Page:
Sirsasana (headstand) BaddhaHastaSirsasana D - This is the final posture in the 7 headstands that complete the Intermediate Series in the Ashtanga Yoga Practice. In his time-honoured book, “Light On Yoga,” B.K.S Iyengar states that the regular practice of headstand encourages healthy blood flow in the brain cells rejuvenating them, increasing the power of thought and mental clarity. He suggests that people who suffer from sleep issues, memory problems and fatigue have recovered through the correct and consistent practice of sirsasana. "Regular and precise practice of Sirsasana develops the body, disciplines the mind and widens the horizons of the spirit. One becomes balanced and self-reliant in pain and pleasure, loss and gain, shame and fame and defeat and victory.” (B.K.S Iyengar, Light on Yoga, p.152)
UrdhvaMukhaPaschimattanasana = "upward faced paschimattanasana" This is a variation of paschimattanasana. In the state of this asana the drishti is to the tip of the toes. The chest and thighs are pressed together. The shoulders are relaxed. You enter this posture by rolling up from the floor with straight legs while holding the sides of the feet. There is actually a lot going on in this posture. It requires many earlier aspects of the Primary Series to be successfully integrated. Personally, I love the dance that happens between strength, flexibility and balance in the practice, learning how to release the effort just the right amount to feel comfortable in any asana. It really is a test for Patanjali's Yoga Sutra II:46 - can you be both steady (sthira) and at ease (sukha) here?
EkaPadaSirsasana "One-Foot-behind-Head-Posture" Eka = one / Pada = Foot, Leg / Shirsha = Head / Asana = Pose, Posture, Seat A Victory of Love! This #asana requires a significant amount of openness through the hips and hamstrings, coupled with great strength through the abdomen, back and neck. It is definitely not a position that comes naturally to most people! It certainly didn’t come easily for me in the beginning. Over time, with kindness and compassion, we can coax the necessary areas of our body and mind open and strengthen the weaker parts, bringing into existence that which once seemed impossible, showing that all things are possible with dedication, determination, persistence and LOVE!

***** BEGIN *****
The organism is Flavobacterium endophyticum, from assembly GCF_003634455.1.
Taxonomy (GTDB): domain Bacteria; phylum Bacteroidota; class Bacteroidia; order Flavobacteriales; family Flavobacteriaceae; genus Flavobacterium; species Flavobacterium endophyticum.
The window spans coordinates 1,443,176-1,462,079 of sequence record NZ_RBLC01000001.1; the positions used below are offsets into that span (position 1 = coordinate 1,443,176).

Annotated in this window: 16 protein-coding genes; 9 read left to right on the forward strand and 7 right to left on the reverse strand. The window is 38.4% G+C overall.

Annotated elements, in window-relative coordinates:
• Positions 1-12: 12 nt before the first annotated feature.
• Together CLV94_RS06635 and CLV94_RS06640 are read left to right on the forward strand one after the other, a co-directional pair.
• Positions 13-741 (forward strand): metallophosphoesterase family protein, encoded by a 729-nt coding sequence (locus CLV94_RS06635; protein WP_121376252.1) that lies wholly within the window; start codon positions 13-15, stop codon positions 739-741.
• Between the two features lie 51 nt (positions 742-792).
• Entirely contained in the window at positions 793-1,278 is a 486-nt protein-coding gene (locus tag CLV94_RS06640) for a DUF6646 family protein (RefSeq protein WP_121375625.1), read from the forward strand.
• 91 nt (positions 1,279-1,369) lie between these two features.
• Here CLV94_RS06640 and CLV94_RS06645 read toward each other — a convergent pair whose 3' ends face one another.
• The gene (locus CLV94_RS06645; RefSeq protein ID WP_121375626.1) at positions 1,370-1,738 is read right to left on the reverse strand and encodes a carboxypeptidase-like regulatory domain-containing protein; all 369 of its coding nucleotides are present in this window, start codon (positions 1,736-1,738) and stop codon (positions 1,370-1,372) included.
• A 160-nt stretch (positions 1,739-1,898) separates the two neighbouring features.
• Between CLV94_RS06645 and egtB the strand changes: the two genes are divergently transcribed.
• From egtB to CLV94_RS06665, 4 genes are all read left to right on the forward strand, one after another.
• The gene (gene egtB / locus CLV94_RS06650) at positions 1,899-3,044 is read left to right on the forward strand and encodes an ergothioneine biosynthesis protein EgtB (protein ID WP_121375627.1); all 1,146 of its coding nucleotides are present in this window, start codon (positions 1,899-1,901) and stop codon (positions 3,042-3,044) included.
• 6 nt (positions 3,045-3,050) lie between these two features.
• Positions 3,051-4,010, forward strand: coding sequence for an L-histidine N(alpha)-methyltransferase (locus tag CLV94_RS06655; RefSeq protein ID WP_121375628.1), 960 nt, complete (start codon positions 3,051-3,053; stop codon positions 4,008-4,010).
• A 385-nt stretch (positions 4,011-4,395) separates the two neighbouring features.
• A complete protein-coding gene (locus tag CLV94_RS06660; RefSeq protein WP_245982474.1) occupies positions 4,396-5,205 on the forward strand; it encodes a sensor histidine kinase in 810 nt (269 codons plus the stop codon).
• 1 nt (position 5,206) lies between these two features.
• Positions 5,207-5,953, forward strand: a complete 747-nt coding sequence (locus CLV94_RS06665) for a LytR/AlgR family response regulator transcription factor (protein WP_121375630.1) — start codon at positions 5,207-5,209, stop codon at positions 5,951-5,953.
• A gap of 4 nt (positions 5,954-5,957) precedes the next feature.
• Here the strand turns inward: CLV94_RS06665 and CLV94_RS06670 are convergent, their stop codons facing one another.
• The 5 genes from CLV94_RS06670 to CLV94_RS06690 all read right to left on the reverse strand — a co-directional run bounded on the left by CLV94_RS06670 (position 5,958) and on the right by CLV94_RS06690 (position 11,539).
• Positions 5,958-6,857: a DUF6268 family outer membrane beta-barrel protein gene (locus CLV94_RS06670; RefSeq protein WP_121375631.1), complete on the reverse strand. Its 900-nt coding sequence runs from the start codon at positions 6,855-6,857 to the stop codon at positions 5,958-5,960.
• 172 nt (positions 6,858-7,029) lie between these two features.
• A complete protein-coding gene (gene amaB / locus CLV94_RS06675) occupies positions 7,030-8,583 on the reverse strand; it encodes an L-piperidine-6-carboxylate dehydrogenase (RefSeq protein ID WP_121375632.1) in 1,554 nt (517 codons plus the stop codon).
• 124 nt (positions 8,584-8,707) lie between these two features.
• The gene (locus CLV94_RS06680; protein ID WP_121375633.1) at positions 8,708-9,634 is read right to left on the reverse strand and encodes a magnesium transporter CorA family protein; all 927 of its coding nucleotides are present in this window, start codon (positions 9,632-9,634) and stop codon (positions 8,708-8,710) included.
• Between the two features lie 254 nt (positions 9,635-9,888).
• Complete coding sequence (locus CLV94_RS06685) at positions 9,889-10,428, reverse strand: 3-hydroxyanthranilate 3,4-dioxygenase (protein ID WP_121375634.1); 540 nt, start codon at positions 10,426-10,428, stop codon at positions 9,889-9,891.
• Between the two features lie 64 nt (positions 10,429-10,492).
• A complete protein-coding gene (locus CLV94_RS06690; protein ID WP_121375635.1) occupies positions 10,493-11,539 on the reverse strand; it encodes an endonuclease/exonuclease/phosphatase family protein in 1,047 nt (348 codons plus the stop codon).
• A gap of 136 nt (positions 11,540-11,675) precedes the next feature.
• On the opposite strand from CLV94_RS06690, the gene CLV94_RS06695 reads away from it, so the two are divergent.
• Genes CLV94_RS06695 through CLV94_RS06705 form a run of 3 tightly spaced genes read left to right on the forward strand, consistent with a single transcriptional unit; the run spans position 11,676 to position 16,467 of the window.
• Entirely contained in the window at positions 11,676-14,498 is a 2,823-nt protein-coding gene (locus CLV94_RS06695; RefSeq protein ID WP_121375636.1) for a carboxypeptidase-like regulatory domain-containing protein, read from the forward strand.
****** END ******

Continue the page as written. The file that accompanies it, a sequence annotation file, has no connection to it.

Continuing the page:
vrschikasana - vrschika = scorpion Scorpions are famous for their ability to sting. The mind has often been compared to a 'drunken monkey bit by a scorpion.' Just as a monkey in this condition would move erratically and violently, so the mind jumps uncontrollably from one thought to the next, and is constantly distracted. Yoga teaches is to control, tame and direct this insanity. This asana is one that certainly requires a steady and directed mind. The monkey mind must become calm and focused on the breath so the head and feet can come together while balancing on the hands. Believe it or not, resting the feet on the top of the head can bring a certain calming effect to the naturally distracted mind, making this posture both stimulating for the central nervous system and soothing as well, like the bite of a scorpion which both stings and paralysis its victim. It is a physical depiction of the balance between the Ha & Tha - the energies of the Sun & Moon. Containing within it the paradox of simultaneously holding two opposite forces together, which is truly the essence of Yoga.
PinchaMayurasana = "Peacock's Feather Posture" Pincha = Feather / Mayura = Peacock / Asana = Posture, Seat In India the feather of a peacock is a symbol of good luck, prosperity, beauty, and wisdom. It is a protection against evil and is thought to destroy all poisonous emotions like anger, greed, and jealousy. One identifying feature of Lord Krishna is the peacock feather in his crown.
MuktaHastaSirsasana C Day 30: Final Day of #yogagivesbackchallenge Patanjali’s Yoga Sutras start with: Atha yoga anushasanam (YS: I:1) Translated it states: "Now, instruction in yoga.” The dictionaries tell us that yoga primarily means union, junction, or connection. It’s goal is the attainment of oneness (kaivalya) - but this realization must be experiential. It cannot be understood through the use of words or with mental constructs. We must go beyond the mind to truly understand the very essence of our BEING to experience what UNITY actually IS. Yoga has also come to mean the efforts and practices which are helpful in moving us closer towards the fulfillment of this Oneness, and removing the coverings that cloud the light of supreme awareness or cosmic consciousness within ourselves. May we always remind ourselves what the true goal of yoga is as we practice. It is easy to get caught up in the external, but this is not really a good representation of the real practice nor its result.